A sign announces a home for sale on Munjoy Hill, Wednesday, Jan. 25, 2023, in Portland, Maine. Over the past year, the Fed has raised its key short-term rate 10 times, causing many kinds of consumer and business loans, including mortgages, to become more expensive. Credit: Robert F. Bukaty / AP

Portland-area homeowners took out far fewer mortgages in the first three months of this year as inventory shortages and high interest rates persisted, a study released Thursday found.

The total number of residential home loans in the first quarter in Greater Portland was down 56 percent from the same three months last year and off almost 32 percent from the previous quarter, according to the study by ATTOM, a real estate data firm based in California.

The trends in Greater Portland followed the nationwide drop in loans to their lowest rate in 20 years. Loan applications have been decreasing for eight straight quarters as homeowners face higher interest rates.

Uncertain economic conditions also are playing a role, Rob Barber, ATTOM’s CEO, said.

“Things remain uncertain in the near future, with the potential for interest rates and inflation to go either way,” he said. “The spring buying season will be a key indicator of whether things may turn around.”

The number of Maine homes available for sale in April increased nearly 10 percent from March, but it still is significantly lower than pre-pandemic levels, Carmen McPhail, president of the Maine Association of Realtors, said when releasing April single-family home sales. Sales were down 31 percent in April compared with the previous year, but prices were 6 percent higher.

McPhail said there were just under 2,300 homes on the market statewide in April compared with 7,100 in April 2019.

“Buyers are actively searching, and many are not finding homes that are suitable for their needs and within their budgets due to increased mortgage rates and higher pricing,” she said.

In the Greater Portland market, which includes South Portland, home purchase loans were down more than 46 percent in the first three months of this year compared with the same time last year, according to ATTOM. Refinancings also were down 70 percent comparing the two years, and home equity lines of credit were down 15 percent.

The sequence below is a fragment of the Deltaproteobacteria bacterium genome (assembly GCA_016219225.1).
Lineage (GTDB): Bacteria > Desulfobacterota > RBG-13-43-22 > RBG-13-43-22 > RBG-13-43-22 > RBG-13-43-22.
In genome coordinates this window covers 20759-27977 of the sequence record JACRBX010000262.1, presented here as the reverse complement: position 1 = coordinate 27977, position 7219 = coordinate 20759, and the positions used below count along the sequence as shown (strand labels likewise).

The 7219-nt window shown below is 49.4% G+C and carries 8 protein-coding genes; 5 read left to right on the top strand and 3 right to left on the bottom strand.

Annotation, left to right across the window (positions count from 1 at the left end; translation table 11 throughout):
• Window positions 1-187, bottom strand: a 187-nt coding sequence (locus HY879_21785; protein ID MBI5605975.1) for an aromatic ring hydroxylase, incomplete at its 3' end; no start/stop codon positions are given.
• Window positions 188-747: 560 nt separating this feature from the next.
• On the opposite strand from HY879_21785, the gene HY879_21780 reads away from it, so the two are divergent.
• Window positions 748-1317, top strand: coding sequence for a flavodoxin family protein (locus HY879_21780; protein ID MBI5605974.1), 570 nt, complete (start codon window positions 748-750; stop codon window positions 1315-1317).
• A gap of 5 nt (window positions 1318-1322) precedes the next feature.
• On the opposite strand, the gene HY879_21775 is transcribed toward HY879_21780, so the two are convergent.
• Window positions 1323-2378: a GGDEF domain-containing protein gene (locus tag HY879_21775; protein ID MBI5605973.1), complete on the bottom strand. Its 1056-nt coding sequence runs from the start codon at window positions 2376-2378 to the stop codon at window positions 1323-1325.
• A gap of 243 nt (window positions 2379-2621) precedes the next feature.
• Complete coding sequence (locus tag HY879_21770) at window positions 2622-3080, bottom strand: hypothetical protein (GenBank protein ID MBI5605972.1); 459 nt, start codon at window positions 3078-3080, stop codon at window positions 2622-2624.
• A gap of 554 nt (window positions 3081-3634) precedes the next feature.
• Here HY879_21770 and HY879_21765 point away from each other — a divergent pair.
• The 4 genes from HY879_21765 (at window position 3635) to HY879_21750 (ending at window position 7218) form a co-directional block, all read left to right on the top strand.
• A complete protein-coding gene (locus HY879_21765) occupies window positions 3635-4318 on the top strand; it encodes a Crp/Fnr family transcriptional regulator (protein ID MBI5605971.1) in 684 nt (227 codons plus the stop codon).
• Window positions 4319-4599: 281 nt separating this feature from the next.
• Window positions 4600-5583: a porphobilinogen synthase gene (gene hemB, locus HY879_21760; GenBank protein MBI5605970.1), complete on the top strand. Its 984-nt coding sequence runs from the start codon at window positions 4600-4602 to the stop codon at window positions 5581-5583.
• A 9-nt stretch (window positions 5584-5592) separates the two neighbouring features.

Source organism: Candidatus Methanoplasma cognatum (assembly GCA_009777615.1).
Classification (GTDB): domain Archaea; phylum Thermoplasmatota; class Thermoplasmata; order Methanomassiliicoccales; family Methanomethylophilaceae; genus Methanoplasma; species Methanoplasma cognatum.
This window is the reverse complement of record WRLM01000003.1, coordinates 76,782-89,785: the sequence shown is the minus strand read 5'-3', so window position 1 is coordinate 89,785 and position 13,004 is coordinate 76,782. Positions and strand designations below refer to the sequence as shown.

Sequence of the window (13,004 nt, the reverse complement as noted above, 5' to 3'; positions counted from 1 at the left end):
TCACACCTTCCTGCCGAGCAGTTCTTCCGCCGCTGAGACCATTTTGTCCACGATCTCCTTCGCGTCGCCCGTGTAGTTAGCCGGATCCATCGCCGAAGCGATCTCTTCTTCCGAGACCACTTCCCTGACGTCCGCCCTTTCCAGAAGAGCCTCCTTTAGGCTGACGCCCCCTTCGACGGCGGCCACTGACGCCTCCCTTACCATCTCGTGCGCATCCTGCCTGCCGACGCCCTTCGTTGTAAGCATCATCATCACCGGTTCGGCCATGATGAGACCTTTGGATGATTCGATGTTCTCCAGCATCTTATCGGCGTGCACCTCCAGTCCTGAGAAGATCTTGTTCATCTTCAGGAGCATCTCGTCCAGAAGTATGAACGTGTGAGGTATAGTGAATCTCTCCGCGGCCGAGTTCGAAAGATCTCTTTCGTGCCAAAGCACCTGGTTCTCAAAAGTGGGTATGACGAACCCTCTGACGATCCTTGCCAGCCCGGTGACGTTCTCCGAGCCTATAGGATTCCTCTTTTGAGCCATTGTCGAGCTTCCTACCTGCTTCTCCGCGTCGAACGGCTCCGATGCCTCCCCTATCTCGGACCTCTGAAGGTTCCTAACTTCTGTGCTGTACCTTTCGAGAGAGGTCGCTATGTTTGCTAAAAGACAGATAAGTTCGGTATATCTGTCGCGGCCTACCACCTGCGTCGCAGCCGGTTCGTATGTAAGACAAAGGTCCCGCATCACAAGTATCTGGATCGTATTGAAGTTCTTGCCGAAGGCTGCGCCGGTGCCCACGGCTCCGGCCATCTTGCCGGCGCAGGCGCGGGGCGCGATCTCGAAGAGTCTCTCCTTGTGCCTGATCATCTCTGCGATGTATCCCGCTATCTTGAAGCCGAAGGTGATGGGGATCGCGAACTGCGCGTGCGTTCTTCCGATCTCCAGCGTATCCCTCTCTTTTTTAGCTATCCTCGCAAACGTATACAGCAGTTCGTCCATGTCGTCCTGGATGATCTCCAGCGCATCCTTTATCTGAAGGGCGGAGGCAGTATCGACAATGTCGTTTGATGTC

The Portland area saw its peak loans during the fourth quarter of 2005, when a total of 12,111 loans of all types were taken out. The lowest loan amount was in the first three months of this year, when homeowners took out a total of 2,666 loans.

Across the U.S., mortgages for home purchases were down 44 percent in the first three months of this year compared with last year, while refinancings were down 73 percent and home equity lines of credit were down 5 percent, ATTOM found. Home purchase loans made up almost half of all new loans in the first quarter.

Lenders across the U.S. issued $388 billion worth of residential mortgages in the first quarter, which is down 58 percent since last year.

The home equity lines of credit had been a bright spot in the past year compared with other loans, Barber said. Homeowners took advantage of the rising equity in their homes, backed by ongoing high home prices, and took out cash on their properties for home improvements or investments. But even those loans took a hit in the first three months of this year.

ATTOM analyzed recorded mortgage and deed of trust data for single-family homes, condos, town homes and multi-family properties of two to four units for the report. Each was counted as a separate loan origination.

Lori Valigra, investigative reporter for the environment, holds an M.S. in journalism from Boston University. She was a Knight journalism fellow at M.I.T. and has extensive international reporting experience...